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THE NEW SEASON / 'DOLLHOUSE'

Q & A with Joss Whedon, writer, producer and director

Joss Whedon, Dollhouse

Annie Wells / Los Angeles Times

Joss Whedon, creator of the new series "Dollhouse," poses behind the set at Fox Studios.

The idea for the new 'Dollhouse' series was inspired by actress Eliza Dushku, who'll star in the Fox TV drama that begins airing midseason.
By Maria Elena Fernandez, Los Angeles Times Staff Writer
May 15, 2008
Joss Whedon, the scribe who birthed "Buffy the Vampire Slayer” and “Angel" and swore off the small screen after “Firefly” was canceled, is part of the Fox family again.

Whedon's "Dollhouse" will be unveiled today as part of Fox's lineup at a presentation in Manhattan. The drama is about an illegal house of men and women whose memories and personalities have been wiped out so that they can be hired to be anyone and do anything. It stars Eliza Dushku (Faith from "Buffy"), who unintentionally served as the inspiration. It will air in midseason.

Describing their initial meetings with Whedon, Fox President of Entertainment Kevin Reilly and Gary Newman, chairman of 20th Century Fox Television, used terms not often heard from powerful executives regarding pitches.

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"He had me at 'hello,' " Reilly said, admitting that the first time Whedon visited the network, "I was kinda drunk with the surprise of it all. He laid out the whole concept, but I think it was one of those things where I heard every other word of it."

"I don't quite know what to liken it to," Newman said. "He pitches as if he's thinking of it for the first time. There's an extemporaneous nature to it, which keeps you kind of riveted. You have to listen really carefully because the wicked and clever asides are nonstop."

Listen for yourself:

Is it true that this idea came to you over lunch with Eliza Dushku?

Eliza had made the deal at Fox and we got together to talk about her ambition, her management, her opportunities, because I've always felt that she's a huge star. Plus, she's a friend.

But I was trying to get a movie off the ground, "Goners." "Wonder Woman" had already crashed and burned. "Goners" they had already lost control of the instruments, but who knows? So things were not that auspicious, but I was working it. Not shunning television but not intending to come back. But as we discussed Eliza's predicament, I started giving her some ideas about what I thought she would need: a genre show so she could be political without being partisan; an ensemble show so she didn't have to be in every scene. And I thought about it for a bit and then literally went, oh, curse word, I just came up with the show and the title. And it was the title that I knew I was doomed. Because if you have the title, you know it's right. And that's just bad.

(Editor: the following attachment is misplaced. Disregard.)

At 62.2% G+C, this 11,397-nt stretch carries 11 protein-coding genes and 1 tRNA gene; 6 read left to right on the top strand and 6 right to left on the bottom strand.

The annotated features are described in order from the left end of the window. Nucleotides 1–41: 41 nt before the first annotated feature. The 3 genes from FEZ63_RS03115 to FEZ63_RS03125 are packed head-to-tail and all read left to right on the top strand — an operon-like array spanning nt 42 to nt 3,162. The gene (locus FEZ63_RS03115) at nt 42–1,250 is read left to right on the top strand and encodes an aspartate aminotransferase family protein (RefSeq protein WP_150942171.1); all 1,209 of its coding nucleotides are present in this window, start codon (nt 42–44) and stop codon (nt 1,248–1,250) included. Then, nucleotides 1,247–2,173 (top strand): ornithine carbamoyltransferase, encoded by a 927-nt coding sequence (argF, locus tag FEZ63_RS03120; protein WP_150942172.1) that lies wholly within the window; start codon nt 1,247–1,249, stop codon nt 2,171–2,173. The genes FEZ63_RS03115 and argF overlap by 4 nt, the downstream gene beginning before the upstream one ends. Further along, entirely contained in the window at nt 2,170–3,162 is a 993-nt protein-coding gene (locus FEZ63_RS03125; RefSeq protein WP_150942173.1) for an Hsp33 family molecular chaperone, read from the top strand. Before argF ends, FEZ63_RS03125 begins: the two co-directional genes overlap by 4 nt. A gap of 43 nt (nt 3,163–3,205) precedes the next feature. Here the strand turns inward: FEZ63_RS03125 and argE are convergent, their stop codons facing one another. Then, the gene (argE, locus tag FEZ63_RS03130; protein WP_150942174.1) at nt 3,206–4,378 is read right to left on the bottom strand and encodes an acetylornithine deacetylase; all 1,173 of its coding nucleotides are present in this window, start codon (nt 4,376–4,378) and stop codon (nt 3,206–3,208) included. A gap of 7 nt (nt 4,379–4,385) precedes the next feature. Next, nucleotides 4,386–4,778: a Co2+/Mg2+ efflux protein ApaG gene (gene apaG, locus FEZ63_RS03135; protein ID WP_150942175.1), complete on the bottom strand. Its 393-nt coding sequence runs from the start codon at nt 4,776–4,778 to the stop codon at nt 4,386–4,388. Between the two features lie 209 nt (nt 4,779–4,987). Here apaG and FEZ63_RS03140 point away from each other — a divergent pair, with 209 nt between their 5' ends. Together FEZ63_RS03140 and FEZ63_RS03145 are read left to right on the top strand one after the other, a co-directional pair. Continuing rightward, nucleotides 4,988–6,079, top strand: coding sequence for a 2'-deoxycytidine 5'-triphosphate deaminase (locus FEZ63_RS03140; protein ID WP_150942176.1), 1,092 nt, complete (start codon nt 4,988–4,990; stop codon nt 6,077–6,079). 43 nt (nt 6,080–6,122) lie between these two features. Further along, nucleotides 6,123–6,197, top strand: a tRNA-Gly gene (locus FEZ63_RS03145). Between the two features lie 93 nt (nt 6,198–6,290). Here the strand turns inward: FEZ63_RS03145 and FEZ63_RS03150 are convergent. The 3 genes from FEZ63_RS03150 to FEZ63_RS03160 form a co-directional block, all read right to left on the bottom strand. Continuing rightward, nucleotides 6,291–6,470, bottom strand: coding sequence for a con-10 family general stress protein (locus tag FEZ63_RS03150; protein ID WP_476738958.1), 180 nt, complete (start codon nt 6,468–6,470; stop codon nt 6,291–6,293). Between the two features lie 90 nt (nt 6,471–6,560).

When we really discussed the whole thing, she said, "You're talking about my life. In my life, everybody tells me who they want me to be while I try and figure out who I am." And that spoke to me. I agreed that I'll write and maybe oversee the pilot. So I went home and said, "Honey, I'm sorry, I accidentally agreed to a Fox show at lunch."

That was some lunch. What did you eat?

The Gouda pizza with shrimp at the Ivy [at] the Shore. Eliza still looks around the set and goes, "That's all the Gouda pizza." Back then, I was all hopeful about it. Now I'm exhausted about it. That pizza's ruined my life.

Recently you had decided to become more of an independent filmmaker. Why?

I was lucky for a while. I got a lot of breaks, including the brief existence of the WB and UPN. So I got to do things my way, which is a rare privilege in television. Then I had ["Firefly"], and, for the first time, I was not under the radar anymore, which meant they would give me everything I wanted. Except a full order. So it was a heartbreaking experience, and the only way to resurrect the show was to make a movie ["Serenity"] out of it.

And your fans loved it.

People loved it but not so many people that they asked me to make another. I had scripts and offers, and three years later I seemed to be running in place. It was harder for me to write, and partially because I was adjusting to having a family. But it was also the movie-making process. In movies, they really will question everything. Sometimes that makes it better and sometimes that makes it die in development hell or filled with notes. And notes that you can practically see floating around the screen.

How long after your lunch with Eliza did Fox offer you the opportunity to make a guaranteed seven episodes?

One week. This just felt right. Fox understood the show, and they've continued to prove that that is the case. I've pitched shows to people who didn't and they made them anyway, and that didn't go so well.

Then I went into a state of blank panic. Oh, wait, all of my writers have jobs. So I went upstairs and I laid out seven notebooks, and every night I'd go up and put my seven notebooks all in a row, and I'd look and see what do we need to get from here to here. I even had to take them to New York. I thought, oh, I'd just rip off the page. 'No, you can't rip off the page. You'd kill the magic.' So I brought them to Kevin Reilly and I laid them out on his coffee table, and he said, "This is great. I love all of them." I said, "Great. Now if you'll excuse me, I'm on strike." And for the entire strike, I did not think about "Dollhouse." Occasionally, I would get a feeling.

How could you stop yourself from thinking?




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